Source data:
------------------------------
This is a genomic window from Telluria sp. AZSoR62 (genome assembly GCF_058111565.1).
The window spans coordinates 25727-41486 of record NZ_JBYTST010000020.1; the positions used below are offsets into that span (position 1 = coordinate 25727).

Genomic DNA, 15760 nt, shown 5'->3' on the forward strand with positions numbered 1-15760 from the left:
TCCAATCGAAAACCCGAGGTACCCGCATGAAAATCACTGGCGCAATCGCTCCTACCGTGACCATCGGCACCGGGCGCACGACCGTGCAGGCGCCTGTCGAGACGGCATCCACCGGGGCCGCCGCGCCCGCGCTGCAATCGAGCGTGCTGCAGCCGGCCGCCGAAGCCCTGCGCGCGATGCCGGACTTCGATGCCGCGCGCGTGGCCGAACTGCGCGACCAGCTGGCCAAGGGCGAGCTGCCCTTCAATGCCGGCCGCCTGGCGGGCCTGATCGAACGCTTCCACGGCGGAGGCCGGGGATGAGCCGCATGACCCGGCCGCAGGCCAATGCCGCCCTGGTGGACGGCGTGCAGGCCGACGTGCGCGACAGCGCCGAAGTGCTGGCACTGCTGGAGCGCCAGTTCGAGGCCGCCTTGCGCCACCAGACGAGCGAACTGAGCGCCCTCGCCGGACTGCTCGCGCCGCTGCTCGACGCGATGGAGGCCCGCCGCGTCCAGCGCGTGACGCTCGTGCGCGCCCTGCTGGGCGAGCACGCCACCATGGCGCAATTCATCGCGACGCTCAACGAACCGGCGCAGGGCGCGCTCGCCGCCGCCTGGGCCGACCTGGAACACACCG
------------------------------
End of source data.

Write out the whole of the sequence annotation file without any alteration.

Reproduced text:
This is a genomic window from Telluria sp. AZSoR62 (genome assembly GCF_058111565.1).
The window spans coordinates 25727-41486 of record NZ_JBYTST010000020.1; the positions used below are offsets into that span (position 1 = coordinate 25727).

Genomic DNA, 15760 nt, shown 5'->3' on the forward strand with positions numbered 1-15760 from the left:
TCCAATCGAAAACCCGAGGTACCCGCATGAAAATCACTGGCGCAATCGCTCCTACCGTGACCATCGGCACCGGGCGCACGACCGTGCAGGCGCCTGTCGAGACGGCATCCACCGGGGCCGCCGCGCCCGCGCTGCAATCGAGCGTGCTGCAGCCGGCCGCCGAAGCCCTGCGCGCGATGCCGGACTTCGATGCCGCGCGCGTGGCCGAACTGCGCGACCAGCTGGCCAAGGGCGAGCTGCCCTTCAATGCCGGCCGCCTGGCGGGCCTGATCGAACGCTTCCACGGCGGAGGCCGGGGATGAGCCGCATGACCCGGCCGCAGGCCAATGCCGCCCTGGTGGACGGCGTGCAGGCCGACGTGCGCGACAGCGCCGAAGTGCTGGCACTGCTGGAGCGCCAGTTCGAGGCCGCCTTGCGCCACCAGACGAGCGAACTGAGCGCCCTCGCCGGACTGCTCGCGCCGCTGCTCGACGCGATGGAGGCCCGCCGCGTCCAGCGCGTGACGCTCGTGCGCGCCCTGCTGGGCGAGCACGCCACCATGGCGCAATTCATCGCGACGCTCAACGAACCGGCGCAGGGCGCGCTCGCCGCCGCCTGGGCCGACCTGGAACACACCG